Improving the Quality of Education in Developing Countries

There is no denying that access to education in developing countries has improved and is continuing to improve. However, has this meant that the quality of education has been sacrificed in the process? Paxcely Marquez evaluates the international communities’ actions and her experience of working in Sub-Saharan Africa to answer this question.

Improving school attendance in developing countries isn’t a new topic. With the Millennium Development Goals (MDGs) having come to a close and the new Sustainable Development Goals now in place to be completed by 2030, the international community recognizes there is still much work to be done – especially in improving access to education for girls throughout the world. Despite increases in school enrolment for both primary and secondary education around the world, the focus towards the quality of education has not kept up with the focus on quantity.

In developing countries, the overall enrolment in primary education has reached 91 per cent, however 250 million of those children are not learning. This juxtaposition helps to illustrate the problems developing countries are facing with providing quality education to their students. Many students are still illiterate and innumerate; a problem that all actors involved need to respond to immediately. When looking at individual countries, the barriers to providing quality education are diversely ranged, however, a number of these barriers are common. Such barriers include: a lack of infrastructure, inability to pay school fees, underqualified teachers and other educational professionals, language and cultural barriers, and ineffective teaching methods. For the last two years of my professional life, these were realities I saw on a daily basis.

Living in a medium-size town in Cameroon’s Adamaoua region, my community and I had some luxuries other communities in our region did not, such as access to multiple primary and secondary educational institutions. Every day, I saw students going to schools that had few concrete classrooms. One school had only one concrete classroom, which was two kilometers away and only had a few makeshift classrooms located on the main campus. At the same time, many of those students were not able to pay their school fees and as a result their grades suffered. There were the few anomalous exceptions that worked full-time and had outstanding grades but those were the exceptions.

Most students in Cameroon are taught to learn information verbatim, meaning they literally copy and paste the information that is written on the board. At the same time, some teachers do not like their students questioning the information. This not only hinders the students’ ability to build their critical-thinking skills but also to actually understand the information, since most of the students’ first languages are not French, English, Spanish, or German. This is assuming the best case scenario, where the teacher arrives to class every day on-time and is trained to teach the subject. The results are that many students are not being taught to their full potential, making them susceptible to misinformation about many issues including extremism in their communities.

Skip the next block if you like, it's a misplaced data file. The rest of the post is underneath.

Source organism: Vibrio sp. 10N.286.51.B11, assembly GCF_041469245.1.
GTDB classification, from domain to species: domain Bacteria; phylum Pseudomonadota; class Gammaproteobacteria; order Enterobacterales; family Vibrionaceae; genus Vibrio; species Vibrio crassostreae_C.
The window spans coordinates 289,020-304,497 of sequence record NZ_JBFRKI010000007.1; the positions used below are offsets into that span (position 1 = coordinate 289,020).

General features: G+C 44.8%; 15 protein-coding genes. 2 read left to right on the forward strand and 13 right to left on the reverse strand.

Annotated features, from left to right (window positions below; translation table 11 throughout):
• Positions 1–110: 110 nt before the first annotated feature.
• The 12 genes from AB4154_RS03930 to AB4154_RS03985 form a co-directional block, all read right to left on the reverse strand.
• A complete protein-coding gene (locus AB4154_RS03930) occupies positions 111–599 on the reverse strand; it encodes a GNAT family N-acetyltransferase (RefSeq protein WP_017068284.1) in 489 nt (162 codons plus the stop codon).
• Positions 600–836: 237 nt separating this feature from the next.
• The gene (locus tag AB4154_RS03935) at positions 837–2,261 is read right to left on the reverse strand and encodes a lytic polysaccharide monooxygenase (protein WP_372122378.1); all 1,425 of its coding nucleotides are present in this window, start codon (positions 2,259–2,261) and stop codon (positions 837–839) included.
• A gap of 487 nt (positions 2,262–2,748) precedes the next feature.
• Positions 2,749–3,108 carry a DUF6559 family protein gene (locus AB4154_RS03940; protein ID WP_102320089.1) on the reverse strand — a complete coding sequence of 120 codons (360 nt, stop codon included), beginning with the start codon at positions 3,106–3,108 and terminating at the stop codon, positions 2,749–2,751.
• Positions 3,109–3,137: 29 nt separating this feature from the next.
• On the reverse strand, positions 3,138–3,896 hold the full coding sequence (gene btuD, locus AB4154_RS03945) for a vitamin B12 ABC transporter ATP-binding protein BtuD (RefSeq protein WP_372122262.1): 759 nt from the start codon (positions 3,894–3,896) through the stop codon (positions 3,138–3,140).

Every country has the ability to provide quality education to all students, but the methods to accomplish this goal vary between countries and between their regions.

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In Colombia, the government initiated their Rural Education Project (PER) in order to improve the efficiency and quality of education throughout rural Colombia. The program provided the, “funding, training, and material for the implementation of flexible education models designed to meet the specific needs of rural students.” The results were government tailored and supported specialized programs provided on a regional basis, which can improve the efficiency and quality of education. This helps to illustrate the bigger picture, it’s possible and needed for each country to implement programs that can lead to a holistic educational systems, which are also culturally appropriate. At the same time, using local partners are needed to implement and expand such programs. They can help diminish the linguistic and cultural barriers faced in any, but especially in exceptionally diverse countries.

Actors on an international scale are still very much needed to improve the quality of education. Organizations such as the Malala Fund, understand that improving the quality of education is not limited to governmental actors alone. Instead, they also focus and invest in local partners that can help provide additional resources to students.

However, before we move forward, we still need to tackle the daily barriers many students face. We need to abolish school fees for all primary and secondary students, we need to improve the quality of teachers’ trainings and resources, we need to create financially incentivized programs for teachers assigned to rural communities, and we need to improve school infrastructure, to name just a few of the many issues.

Improving the quality of education for every student is possible – we just need to keep pushing towards it.

 

 

 


The views expressed in this article are those of the author and do not necessarily represent the views of Development in Action.

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